I have been waiting for a few months to blog on this book. I was lucky enough to receive an ARC through Net Galley and devoured it. Although it's late in the summer, it would make the perfect beach book, but isn't a title that can be enjoyed only from the side of the pool, either.
Alice Pearse's professional life is looking promising. She has just been hired by Scroll, a start-up that plans to revolutionize reading. (Seriously, I never quite got how they were going to do that and I'm pretty sure Alice didn't know, either). Her husband is making a career change, so they could really use her income.
Although she has a life that most people would be envious of, there are a few struggles that Alice has: a marriage that has been neglected, a career choice that isn't turning out to be nearly as promising as she thought, and her father's health crisis.
Alice has too many irons in the fire and the stress is getting to her. And add to that, she and her best friend who owns a bookstore have had a falling out since Alice's new career is essentially putting bookstores out of business.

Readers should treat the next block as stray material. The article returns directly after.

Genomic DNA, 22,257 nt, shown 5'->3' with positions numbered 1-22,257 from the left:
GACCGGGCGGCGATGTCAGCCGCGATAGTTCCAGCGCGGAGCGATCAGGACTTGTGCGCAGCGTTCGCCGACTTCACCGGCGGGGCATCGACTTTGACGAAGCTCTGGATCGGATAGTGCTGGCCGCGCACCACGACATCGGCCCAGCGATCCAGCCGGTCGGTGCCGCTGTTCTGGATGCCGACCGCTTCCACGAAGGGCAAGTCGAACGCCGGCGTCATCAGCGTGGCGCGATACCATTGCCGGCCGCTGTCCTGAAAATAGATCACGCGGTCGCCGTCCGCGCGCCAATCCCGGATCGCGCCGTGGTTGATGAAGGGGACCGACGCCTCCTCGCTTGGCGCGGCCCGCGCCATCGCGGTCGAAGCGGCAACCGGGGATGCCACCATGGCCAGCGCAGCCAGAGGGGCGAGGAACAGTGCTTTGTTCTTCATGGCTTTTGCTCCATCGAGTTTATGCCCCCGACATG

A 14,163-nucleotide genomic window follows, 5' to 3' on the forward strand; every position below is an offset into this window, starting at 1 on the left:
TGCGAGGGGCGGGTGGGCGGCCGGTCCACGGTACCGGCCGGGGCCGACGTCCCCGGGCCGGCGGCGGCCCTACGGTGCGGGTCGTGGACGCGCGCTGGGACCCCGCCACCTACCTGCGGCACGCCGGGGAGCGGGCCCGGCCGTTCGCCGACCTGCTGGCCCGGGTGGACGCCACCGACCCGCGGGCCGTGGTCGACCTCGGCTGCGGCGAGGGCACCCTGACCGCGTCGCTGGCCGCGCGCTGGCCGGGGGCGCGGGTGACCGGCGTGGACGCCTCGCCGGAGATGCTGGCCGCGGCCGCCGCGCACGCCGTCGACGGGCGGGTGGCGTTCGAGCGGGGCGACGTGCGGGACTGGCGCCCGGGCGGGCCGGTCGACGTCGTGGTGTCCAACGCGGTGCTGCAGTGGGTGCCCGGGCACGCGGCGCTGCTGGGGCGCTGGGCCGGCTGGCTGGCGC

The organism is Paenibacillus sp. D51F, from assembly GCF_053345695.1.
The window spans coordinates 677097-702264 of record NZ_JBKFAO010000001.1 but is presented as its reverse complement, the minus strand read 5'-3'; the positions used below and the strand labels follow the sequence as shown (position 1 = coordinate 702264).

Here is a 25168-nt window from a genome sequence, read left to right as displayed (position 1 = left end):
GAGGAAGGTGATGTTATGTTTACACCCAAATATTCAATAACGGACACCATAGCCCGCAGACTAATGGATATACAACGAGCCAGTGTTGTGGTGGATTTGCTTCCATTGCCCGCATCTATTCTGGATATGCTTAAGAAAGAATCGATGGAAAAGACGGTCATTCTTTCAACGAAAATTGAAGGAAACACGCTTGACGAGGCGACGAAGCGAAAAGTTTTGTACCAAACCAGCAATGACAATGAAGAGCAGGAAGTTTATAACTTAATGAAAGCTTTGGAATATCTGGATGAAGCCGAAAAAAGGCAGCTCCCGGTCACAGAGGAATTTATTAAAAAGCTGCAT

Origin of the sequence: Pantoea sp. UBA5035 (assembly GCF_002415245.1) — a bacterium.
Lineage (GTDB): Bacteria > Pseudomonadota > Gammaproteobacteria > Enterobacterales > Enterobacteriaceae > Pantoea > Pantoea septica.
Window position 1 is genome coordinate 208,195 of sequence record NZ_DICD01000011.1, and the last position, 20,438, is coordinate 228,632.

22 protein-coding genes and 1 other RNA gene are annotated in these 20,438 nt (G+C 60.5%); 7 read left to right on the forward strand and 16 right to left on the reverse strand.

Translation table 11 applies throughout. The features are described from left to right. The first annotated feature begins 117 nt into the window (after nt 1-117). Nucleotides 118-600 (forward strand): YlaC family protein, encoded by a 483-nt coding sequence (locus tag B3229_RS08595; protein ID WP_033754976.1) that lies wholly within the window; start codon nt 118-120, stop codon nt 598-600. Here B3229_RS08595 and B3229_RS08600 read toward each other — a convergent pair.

As a reader I was nervous for Alice. The stress just kept piling up and Alice was barely keeping her head above water. I knew where I wanted this story to go, and Egan delivered, tying up the ending nicely without making it seem too predictable or trite.
A Window Opens reminds me of I Don't Know How She Does It by Allison Pearson, one of my favorite mommy-lit reads. This should be popular with women's fiction readers and book clubs. I'm excited it's finally out and I can talk to other readers about it. I'm already waiting to see what Egan writes next.